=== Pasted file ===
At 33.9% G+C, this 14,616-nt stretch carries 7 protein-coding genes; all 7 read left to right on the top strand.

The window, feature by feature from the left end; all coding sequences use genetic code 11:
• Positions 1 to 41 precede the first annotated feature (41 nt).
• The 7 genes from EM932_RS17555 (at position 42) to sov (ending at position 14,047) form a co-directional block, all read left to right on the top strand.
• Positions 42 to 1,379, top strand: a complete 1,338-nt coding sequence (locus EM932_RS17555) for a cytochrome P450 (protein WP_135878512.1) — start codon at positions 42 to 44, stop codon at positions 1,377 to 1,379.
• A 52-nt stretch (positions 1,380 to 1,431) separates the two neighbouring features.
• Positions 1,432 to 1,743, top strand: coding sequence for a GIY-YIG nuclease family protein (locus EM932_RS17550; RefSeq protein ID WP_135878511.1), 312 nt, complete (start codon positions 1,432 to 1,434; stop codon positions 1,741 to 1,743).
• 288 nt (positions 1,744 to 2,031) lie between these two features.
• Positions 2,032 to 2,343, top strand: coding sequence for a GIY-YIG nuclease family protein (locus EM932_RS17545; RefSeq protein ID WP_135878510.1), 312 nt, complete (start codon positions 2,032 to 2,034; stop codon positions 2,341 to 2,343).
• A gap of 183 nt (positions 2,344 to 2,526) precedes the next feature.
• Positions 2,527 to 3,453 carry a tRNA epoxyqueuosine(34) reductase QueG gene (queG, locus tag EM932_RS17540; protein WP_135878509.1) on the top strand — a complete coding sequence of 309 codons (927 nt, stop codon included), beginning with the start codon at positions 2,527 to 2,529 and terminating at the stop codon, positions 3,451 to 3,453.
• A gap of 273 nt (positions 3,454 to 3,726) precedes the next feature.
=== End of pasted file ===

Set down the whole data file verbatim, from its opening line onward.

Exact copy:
At 33.9% G+C, this 14,616-nt stretch carries 7 protein-coding genes; all 7 read left to right on the top strand.

The window, feature by feature from the left end; all coding sequences use genetic code 11:
• Positions 1 to 41 precede the first annotated feature (41 nt).
• The 7 genes from EM932_RS17555 (at position 42) to sov (ending at position 14,047) form a co-directional block, all read left to right on the top strand.
• Positions 42 to 1,379, top strand: a complete 1,338-nt coding sequence (locus EM932_RS17555) for a cytochrome P450 (protein WP_135878512.1) — start codon at positions 42 to 44, stop codon at positions 1,377 to 1,379.
• A 52-nt stretch (positions 1,380 to 1,431) separates the two neighbouring features.
• Positions 1,432 to 1,743, top strand: coding sequence for a GIY-YIG nuclease family protein (locus EM932_RS17550; RefSeq protein ID WP_135878511.1), 312 nt, complete (start codon positions 1,432 to 1,434; stop codon positions 1,741 to 1,743).
• 288 nt (positions 1,744 to 2,031) lie between these two features.
• Positions 2,032 to 2,343, top strand: coding sequence for a GIY-YIG nuclease family protein (locus EM932_RS17545; RefSeq protein ID WP_135878510.1), 312 nt, complete (start codon positions 2,032 to 2,034; stop codon positions 2,341 to 2,343).
• A gap of 183 nt (positions 2,344 to 2,526) precedes the next feature.
• Positions 2,527 to 3,453 carry a tRNA epoxyqueuosine(34) reductase QueG gene (queG, locus tag EM932_RS17540; protein WP_135878509.1) on the top strand — a complete coding sequence of 309 codons (927 nt, stop codon included), beginning with the start codon at positions 2,527 to 2,529 and terminating at the stop codon, positions 3,451 to 3,453.
• A gap of 273 nt (positions 3,454 to 3,726) precedes the next feature.